One reason for sub-par economic growth following the 2008 financial crisis stems from the sub-par recovery in housing. Housing accounts for one out of every six dollars of economic output. (National Association of Home Builders)

9.27.13_QuintAdditionally, the housing downturn has impacted the job market. Approximately 2.5 million lost jobs between 2006 and 2013 were lost because of the housing downturn. Residential construction accounts for 1.5 million jobs including the financial sector and real estate. Housing-related employment amounts to as many as one out of every twelve jobs in the U.S. economy. (Bureau of Labor Statistics. September 6 and The Bipartisan Policy Center)

The issue of how to finance the largest asset for many Americans is of critical importance to future growth prospects for the U.S. economy.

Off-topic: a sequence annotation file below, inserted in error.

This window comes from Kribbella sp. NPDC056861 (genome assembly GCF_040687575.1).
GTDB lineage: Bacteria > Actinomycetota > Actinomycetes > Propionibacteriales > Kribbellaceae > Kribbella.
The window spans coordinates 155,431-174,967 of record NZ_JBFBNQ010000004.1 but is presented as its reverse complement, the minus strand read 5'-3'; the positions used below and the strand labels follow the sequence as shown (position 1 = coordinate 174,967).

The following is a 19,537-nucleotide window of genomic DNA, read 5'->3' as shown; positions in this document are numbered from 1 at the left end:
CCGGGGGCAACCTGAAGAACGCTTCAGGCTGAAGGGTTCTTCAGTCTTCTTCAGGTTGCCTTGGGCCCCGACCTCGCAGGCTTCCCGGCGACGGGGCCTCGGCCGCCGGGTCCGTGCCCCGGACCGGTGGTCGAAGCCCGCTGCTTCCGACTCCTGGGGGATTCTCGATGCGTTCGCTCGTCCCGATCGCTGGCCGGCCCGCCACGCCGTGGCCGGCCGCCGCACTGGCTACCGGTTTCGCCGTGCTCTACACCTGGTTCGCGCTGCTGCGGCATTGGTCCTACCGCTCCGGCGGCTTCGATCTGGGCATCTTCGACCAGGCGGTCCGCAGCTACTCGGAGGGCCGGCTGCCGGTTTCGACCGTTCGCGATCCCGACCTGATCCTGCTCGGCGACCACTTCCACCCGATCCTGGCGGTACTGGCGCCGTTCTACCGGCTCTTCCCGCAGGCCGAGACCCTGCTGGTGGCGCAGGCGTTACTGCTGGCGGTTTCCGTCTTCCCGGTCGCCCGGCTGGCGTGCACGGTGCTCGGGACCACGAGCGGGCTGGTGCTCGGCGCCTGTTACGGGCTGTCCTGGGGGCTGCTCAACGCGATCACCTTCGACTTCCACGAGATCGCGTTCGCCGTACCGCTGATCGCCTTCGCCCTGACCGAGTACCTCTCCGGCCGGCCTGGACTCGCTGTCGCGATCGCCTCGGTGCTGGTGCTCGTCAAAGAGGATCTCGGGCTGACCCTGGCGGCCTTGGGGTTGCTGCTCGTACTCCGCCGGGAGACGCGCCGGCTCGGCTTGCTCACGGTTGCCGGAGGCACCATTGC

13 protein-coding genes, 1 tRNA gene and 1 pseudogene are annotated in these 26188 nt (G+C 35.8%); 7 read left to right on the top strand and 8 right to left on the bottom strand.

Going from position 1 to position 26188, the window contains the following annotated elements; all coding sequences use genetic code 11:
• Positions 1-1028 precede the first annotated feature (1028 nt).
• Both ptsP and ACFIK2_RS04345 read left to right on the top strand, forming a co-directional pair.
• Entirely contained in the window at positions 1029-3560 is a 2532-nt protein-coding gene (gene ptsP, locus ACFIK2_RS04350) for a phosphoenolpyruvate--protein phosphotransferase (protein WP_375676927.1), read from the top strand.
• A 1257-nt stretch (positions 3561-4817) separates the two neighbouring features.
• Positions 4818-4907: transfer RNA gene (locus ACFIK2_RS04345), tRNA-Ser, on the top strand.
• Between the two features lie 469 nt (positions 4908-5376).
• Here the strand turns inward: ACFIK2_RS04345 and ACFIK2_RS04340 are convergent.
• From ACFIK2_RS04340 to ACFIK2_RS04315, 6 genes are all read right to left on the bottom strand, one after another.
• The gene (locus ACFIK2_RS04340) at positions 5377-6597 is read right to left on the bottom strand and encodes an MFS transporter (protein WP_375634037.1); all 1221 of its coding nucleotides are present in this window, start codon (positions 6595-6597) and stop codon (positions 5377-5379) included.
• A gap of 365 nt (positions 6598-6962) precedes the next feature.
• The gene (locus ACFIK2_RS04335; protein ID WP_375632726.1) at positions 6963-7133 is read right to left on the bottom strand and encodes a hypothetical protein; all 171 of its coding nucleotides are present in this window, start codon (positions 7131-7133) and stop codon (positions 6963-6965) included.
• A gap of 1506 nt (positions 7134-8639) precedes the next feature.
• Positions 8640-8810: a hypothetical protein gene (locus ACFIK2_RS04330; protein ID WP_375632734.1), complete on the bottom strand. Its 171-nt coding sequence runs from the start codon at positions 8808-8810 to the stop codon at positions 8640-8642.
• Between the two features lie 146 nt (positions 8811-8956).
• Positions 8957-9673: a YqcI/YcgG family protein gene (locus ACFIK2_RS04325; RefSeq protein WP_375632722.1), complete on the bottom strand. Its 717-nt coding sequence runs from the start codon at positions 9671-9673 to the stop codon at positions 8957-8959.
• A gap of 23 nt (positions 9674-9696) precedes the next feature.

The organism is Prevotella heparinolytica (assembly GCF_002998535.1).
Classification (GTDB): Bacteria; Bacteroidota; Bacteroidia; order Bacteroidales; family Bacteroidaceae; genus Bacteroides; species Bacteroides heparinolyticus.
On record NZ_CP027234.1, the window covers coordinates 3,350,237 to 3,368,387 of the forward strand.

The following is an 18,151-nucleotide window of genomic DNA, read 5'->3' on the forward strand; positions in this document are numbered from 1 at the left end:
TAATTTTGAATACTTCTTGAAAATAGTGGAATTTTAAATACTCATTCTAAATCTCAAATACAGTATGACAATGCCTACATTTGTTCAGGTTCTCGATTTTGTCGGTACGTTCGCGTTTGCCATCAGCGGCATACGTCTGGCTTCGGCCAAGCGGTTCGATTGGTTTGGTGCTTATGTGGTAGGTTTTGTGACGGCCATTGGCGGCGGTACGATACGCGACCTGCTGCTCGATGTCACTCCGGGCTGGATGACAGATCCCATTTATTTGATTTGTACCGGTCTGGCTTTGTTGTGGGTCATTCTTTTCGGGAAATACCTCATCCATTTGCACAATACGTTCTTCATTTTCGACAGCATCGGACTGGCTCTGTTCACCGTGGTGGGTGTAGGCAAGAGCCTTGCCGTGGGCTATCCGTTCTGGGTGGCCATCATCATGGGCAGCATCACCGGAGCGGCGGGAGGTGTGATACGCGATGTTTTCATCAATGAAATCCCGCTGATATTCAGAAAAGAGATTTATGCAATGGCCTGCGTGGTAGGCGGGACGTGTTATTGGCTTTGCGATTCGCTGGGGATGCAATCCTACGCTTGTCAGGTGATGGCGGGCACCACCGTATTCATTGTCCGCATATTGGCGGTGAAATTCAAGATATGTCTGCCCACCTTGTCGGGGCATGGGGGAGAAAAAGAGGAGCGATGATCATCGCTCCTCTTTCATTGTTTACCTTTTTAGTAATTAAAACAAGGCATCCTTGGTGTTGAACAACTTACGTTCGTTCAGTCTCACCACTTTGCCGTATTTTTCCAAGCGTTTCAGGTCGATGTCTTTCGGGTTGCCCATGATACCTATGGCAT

Morning Comment from Tower Bridge Advisors

pic-meyerJames M. Meyer, CFA, Principal and CIO, Tower Bridge Advisors

Stocks finished mixed in a relatively quiet session the day after the Fed decided not to begin reducing its bond buying program.

If you never put a lid on the cookie jar, eventually your kids, and probably your dog, will get fat and sick. If your doctor prescribes an antibiotic every time you have chills or a fever, half the time there will be no benefit and eventually your body will develop a resistance to the antibiotics. If the Fed keeps dropping $85 billion every month out of helicopters, stock and bond prices will go up in the short run but eventually we will all have to face a set of unintended consequences.